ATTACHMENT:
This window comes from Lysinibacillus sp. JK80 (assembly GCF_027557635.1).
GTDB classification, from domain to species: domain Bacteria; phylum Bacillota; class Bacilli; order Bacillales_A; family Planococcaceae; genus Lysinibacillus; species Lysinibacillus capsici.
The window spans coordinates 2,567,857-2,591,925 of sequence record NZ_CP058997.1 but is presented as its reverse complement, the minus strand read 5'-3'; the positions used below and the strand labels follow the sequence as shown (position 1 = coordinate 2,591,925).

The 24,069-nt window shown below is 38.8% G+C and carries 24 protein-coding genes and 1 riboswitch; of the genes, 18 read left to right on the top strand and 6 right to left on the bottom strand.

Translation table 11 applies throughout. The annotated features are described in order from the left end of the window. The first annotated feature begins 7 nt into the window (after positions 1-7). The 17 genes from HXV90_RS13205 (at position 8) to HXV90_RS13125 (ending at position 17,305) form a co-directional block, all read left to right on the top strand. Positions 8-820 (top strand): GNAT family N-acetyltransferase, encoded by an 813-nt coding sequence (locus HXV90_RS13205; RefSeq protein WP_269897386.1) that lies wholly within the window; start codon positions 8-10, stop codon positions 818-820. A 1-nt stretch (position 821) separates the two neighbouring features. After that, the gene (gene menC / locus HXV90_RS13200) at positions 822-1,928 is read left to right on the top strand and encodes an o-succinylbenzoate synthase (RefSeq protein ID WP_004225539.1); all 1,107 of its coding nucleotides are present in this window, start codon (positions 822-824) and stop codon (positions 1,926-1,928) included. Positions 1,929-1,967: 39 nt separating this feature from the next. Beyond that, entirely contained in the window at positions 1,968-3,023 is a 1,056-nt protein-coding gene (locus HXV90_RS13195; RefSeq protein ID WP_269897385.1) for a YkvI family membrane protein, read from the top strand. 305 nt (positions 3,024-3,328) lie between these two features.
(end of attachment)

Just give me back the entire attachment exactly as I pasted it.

This window comes from Lysinibacillus sp. JK80 (assembly GCF_027557635.1).
GTDB classification, from domain to species: domain Bacteria; phylum Bacillota; class Bacilli; order Bacillales_A; family Planococcaceae; genus Lysinibacillus; species Lysinibacillus capsici.
The window spans coordinates 2,567,857-2,591,925 of sequence record NZ_CP058997.1 but is presented as its reverse complement, the minus strand read 5'-3'; the positions used below and the strand labels follow the sequence as shown (position 1 = coordinate 2,591,925).

The 24,069-nt window shown below is 38.8% G+C and carries 24 protein-coding genes and 1 riboswitch; of the genes, 18 read left to right on the top strand and 6 right to left on the bottom strand.

Translation table 11 applies throughout. The annotated features are described in order from the left end of the window. The first annotated feature begins 7 nt into the window (after positions 1-7). The 17 genes from HXV90_RS13205 (at position 8) to HXV90_RS13125 (ending at position 17,305) form a co-directional block, all read left to right on the top strand. Positions 8-820 (top strand): GNAT family N-acetyltransferase, encoded by an 813-nt coding sequence (locus HXV90_RS13205; RefSeq protein WP_269897386.1) that lies wholly within the window; start codon positions 8-10, stop codon positions 818-820. A 1-nt stretch (position 821) separates the two neighbouring features. After that, the gene (gene menC / locus HXV90_RS13200) at positions 822-1,928 is read left to right on the top strand and encodes an o-succinylbenzoate synthase (RefSeq protein ID WP_004225539.1); all 1,107 of its coding nucleotides are present in this window, start codon (positions 822-824) and stop codon (positions 1,926-1,928) included. Positions 1,929-1,967: 39 nt separating this feature from the next. Beyond that, entirely contained in the window at positions 1,968-3,023 is a 1,056-nt protein-coding gene (locus HXV90_RS13195; RefSeq protein ID WP_269897385.1) for a YkvI family membrane protein, read from the top strand. 305 nt (positions 3,024-3,328) lie between these two features.